Tuesday, 5 May 2009

Storm may skirt Vietnam's coffee, thousands at sea

HANOI, May 5 (Reuters) - A tropical storm developing off Vietnam's central coast is steering away from the country's coffee belt but the lives of more than 4,100 fishermen now in the path of the storm are at risk, the government said on Tuesday.

Storm Chan-Hom, the first detected in Vietnam's waters this year, was in the Spratly Islands, about 300 km (190 miles) east of Khanh Hoa province as of early Tuesday, according to Tropical Storm Risks.

Chan-Hom, named after a kind of tree in the Lao language, was heading slowly north-northeast, and was on a path that would take it over the northern Philippines by Friday, according to Tropical Storm Risks.

Vietnam's National Centre for Hydro and Meteorology said Chan-Hom was packing winds of up to 102 km (60 miles) per hour. It was an early storm, as Vietnam's storm season often begins in July or August.

Khanh Hoa province lies east of Vietnam's Central Highlands coffee belt, where early light rains have been helping farmers cut watering costs. But heavy rains could cause newly formed cherries to drop should a storm hit the region directly.

By late Monday, more than 4,100 Vietnamese fishermen were at sea between the Paracels and the Spratlys in the path of Chan-Hom, which could change its course and possibly cause larger damage, the Vietnamese government said in a statement.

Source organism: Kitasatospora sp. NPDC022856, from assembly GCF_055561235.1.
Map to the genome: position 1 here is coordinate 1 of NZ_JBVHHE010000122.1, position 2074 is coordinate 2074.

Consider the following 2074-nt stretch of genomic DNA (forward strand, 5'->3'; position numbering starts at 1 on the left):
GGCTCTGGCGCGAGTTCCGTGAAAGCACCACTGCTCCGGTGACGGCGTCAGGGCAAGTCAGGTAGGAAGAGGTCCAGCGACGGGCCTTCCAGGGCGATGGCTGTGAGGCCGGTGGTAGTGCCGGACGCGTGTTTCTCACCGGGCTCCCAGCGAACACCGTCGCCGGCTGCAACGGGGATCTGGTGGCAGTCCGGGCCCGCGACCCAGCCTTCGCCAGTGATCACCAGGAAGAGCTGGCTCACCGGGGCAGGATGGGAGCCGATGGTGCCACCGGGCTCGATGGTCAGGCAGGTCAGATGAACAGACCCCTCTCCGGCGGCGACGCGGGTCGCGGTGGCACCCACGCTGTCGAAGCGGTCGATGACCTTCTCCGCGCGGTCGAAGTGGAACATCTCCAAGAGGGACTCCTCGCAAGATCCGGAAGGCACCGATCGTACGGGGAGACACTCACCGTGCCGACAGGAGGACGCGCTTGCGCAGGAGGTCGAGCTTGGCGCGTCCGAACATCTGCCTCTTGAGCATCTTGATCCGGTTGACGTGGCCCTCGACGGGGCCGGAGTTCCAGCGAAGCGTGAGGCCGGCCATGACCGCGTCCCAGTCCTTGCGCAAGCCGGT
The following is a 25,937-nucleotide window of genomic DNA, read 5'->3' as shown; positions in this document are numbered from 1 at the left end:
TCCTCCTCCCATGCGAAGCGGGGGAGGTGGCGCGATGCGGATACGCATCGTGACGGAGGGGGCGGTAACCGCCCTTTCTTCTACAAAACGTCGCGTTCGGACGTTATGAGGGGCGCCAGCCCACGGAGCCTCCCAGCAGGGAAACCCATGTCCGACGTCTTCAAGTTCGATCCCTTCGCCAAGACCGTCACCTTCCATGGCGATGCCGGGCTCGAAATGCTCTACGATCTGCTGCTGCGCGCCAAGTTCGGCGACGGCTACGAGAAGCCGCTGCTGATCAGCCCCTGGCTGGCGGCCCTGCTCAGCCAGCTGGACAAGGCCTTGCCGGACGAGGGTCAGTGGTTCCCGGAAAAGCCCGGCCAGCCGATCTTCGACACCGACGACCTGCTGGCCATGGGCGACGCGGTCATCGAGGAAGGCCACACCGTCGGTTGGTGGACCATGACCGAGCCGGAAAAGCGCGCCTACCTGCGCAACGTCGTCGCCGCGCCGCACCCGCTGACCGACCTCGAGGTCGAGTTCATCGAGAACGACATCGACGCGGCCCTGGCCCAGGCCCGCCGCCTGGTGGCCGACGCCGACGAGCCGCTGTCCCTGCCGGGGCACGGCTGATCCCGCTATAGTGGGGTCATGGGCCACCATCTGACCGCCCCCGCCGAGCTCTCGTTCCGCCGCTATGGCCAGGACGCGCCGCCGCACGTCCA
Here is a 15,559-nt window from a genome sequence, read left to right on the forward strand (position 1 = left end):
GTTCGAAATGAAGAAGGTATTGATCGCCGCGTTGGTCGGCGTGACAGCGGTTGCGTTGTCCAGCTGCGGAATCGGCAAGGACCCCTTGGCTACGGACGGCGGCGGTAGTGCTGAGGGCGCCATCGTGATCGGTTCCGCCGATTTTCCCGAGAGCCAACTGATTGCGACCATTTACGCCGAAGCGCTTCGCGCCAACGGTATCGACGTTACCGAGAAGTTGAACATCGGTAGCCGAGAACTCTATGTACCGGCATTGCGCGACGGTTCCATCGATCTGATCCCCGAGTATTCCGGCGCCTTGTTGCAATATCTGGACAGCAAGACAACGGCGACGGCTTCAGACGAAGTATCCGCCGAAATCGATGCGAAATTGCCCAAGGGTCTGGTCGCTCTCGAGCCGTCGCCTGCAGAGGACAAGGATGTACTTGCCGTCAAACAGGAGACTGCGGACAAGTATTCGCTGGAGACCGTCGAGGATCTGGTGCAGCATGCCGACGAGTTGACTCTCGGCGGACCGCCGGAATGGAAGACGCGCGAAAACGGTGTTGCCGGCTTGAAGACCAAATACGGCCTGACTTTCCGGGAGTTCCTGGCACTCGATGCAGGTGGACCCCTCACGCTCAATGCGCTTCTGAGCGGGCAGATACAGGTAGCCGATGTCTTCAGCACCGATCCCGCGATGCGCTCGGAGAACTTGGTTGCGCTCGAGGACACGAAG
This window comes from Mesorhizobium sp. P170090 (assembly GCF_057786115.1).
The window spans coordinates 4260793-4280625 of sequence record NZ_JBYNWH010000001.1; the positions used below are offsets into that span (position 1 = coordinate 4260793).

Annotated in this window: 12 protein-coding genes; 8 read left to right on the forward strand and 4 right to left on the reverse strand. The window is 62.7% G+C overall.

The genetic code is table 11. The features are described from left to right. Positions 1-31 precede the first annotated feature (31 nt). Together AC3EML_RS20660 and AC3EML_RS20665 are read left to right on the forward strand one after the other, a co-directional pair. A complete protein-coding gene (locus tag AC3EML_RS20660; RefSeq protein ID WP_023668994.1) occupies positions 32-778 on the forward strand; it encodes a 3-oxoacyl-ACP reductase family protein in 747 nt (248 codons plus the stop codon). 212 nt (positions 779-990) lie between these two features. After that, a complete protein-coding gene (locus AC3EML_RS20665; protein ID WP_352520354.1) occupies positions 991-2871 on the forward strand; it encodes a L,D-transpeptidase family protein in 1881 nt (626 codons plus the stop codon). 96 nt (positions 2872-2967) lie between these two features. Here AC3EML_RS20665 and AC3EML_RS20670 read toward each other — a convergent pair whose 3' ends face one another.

Chan-Hom's course could be complicated because of Storm Kujira, which emerged off the Philippines on Sunday and was heading toward Japan, the statement quoted Bui Minh Tang, head of the national weather centre, as saying.

Flash floods and landslides triggered by heavy rains dumped by Kujira have killed 20 people and left three missing in the Philippines, the country's disaster agency said on Monday. [ID:nMAN482705]

Vietnam needed to take precautions because Chan-Hom's course was similar to that of storm Chanchu, which killed more than 100 people and left several hundred fishermen missing in the Philippines, China and Vietnam in 2006, Agriculture Minister Cao Duc Phat told a government meeting on Monday.

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